At the same time, high development costs and a shortage of housing has allowed builders to push up the prices of homes. “We’ve been so supplyconstrained on new homes that builders are bidding up lot prices, but there are people who are willing to step up and pay the price,” said Burns. He also noted that 11 out of the top 19 publicly traded builders are charging an average price of $400,000 or more for a new home. That’s generally out of the affordability range of the American family making $70,000 per year. Looking at entry-level builders, about 33% reported that they are moving further away from job centers when building new homes. About 55% said they are using a smaller lot size, and 45% said they are turning to smaller homes. Burns expects remodeling spending to remain steady — as more homeowners stay put and choose remodeling over purchasing a new home — but he also expects the total amount spent on each remodeling project to decline as homeowners turn to cheaper projects. Other disruptors lying ahead for the industry include factorybuilt homes. Both domestic and Japan-based home builders are beginning to demonstrate traction in regard to the growth of the U.S. factory-built home market. And investors, including Amazon, are pumping more money into the market. Additionally, factory-built homes have become an avenue for growing smart home product sales as younger consumers seek out the latest and greatest in home technology.

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Inside Depot’s Product Laboratory Stronger, safer, better are some of the goals of this underground lab By Ken Clark Three levels below the surface of the earth, beneath a giant retail headquarters, engineers and lab workers are breaking, spilling, stretching and — in some cases flushing — home improvement products in the spirit of quality and innovation.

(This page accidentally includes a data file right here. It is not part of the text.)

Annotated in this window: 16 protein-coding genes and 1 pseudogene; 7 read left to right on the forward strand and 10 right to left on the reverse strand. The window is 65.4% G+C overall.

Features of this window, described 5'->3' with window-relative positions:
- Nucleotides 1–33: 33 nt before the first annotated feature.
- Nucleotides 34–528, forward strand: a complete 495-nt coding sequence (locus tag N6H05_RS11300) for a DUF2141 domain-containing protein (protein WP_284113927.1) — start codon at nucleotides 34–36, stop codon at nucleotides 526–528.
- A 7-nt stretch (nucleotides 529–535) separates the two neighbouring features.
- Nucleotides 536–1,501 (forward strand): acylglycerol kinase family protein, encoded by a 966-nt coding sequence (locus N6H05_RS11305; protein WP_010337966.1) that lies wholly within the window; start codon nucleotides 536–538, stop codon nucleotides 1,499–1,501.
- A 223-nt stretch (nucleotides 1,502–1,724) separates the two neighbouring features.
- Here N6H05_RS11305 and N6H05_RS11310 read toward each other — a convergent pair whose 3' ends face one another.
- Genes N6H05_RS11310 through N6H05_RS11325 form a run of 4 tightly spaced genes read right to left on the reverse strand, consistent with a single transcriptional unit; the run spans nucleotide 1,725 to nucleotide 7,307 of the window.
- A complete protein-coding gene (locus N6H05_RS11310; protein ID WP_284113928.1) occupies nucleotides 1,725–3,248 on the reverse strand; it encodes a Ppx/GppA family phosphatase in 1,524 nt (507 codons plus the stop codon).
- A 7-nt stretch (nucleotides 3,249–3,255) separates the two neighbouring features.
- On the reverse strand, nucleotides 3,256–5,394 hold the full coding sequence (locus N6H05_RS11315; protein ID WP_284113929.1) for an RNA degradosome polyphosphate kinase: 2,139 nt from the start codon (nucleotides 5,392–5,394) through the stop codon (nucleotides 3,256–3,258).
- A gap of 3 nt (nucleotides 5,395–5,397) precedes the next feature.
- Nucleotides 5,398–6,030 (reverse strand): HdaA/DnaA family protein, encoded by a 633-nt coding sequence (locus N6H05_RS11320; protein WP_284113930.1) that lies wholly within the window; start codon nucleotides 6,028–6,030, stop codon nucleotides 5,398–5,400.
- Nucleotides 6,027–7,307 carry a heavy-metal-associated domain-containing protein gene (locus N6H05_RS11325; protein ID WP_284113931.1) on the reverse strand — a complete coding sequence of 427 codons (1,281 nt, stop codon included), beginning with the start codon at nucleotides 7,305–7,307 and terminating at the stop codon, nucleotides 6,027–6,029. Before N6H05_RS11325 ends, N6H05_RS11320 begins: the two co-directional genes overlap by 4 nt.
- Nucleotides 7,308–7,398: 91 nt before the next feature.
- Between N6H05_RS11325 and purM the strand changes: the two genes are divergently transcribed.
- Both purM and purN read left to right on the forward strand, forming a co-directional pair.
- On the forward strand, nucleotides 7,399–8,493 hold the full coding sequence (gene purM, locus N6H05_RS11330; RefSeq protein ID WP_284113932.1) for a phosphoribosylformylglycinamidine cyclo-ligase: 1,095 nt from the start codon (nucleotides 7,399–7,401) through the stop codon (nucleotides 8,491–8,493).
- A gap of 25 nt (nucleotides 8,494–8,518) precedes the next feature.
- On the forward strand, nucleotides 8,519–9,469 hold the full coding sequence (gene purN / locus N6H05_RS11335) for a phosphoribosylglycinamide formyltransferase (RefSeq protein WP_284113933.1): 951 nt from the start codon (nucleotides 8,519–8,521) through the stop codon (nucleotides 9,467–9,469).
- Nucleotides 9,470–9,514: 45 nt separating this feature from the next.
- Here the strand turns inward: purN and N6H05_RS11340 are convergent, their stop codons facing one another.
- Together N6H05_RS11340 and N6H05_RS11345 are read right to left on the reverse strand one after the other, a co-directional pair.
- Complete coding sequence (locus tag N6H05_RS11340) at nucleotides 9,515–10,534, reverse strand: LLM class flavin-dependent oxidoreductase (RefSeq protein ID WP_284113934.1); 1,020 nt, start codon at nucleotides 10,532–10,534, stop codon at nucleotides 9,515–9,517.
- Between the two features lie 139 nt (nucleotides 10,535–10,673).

HBSDealer was invited inside the Home Depot Product Quality and Engineering Laboratory in Atlanta recently, and our cameras were clicking. The 10,000 sq. foot lab was buzzing with experiments — not so much to invent a new brain-wave powered hammer, but to make existing products better.

How? Partly by subjecting products to stresses imparted by a ruthlessly efficient Tinius Olsen universal testing machine. Or by dropping them, shaking them, or otherwise looking for ways to make products stronger, safer or somehow better-positioned to improve the customer experience. Ryan Anderson is lab manager for the laboratory, which has about 15 people focused on a vague number of concurrent experiments. During a recent visit, the wide-range of products under BELOW: A recent visit included the cracking of quartz countertops.

ABOVE: The Home Depot Product Quality & Engineering Lab opened Oct. 14, 2013.

RIGHT: A powerful torque machine proved that these Husky wrenches bend under intense pressure, but don’t break.

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BELOW: Will this colored liquid leave a stain? Time will tell.

BELOW: The 6-footdiameter integrated light sphere would look comfortable on the set of a science-fiction film.

ABOVE: Ryan Anderson is one of about 15 lab workers who perform experiments on just about everything, including mulch.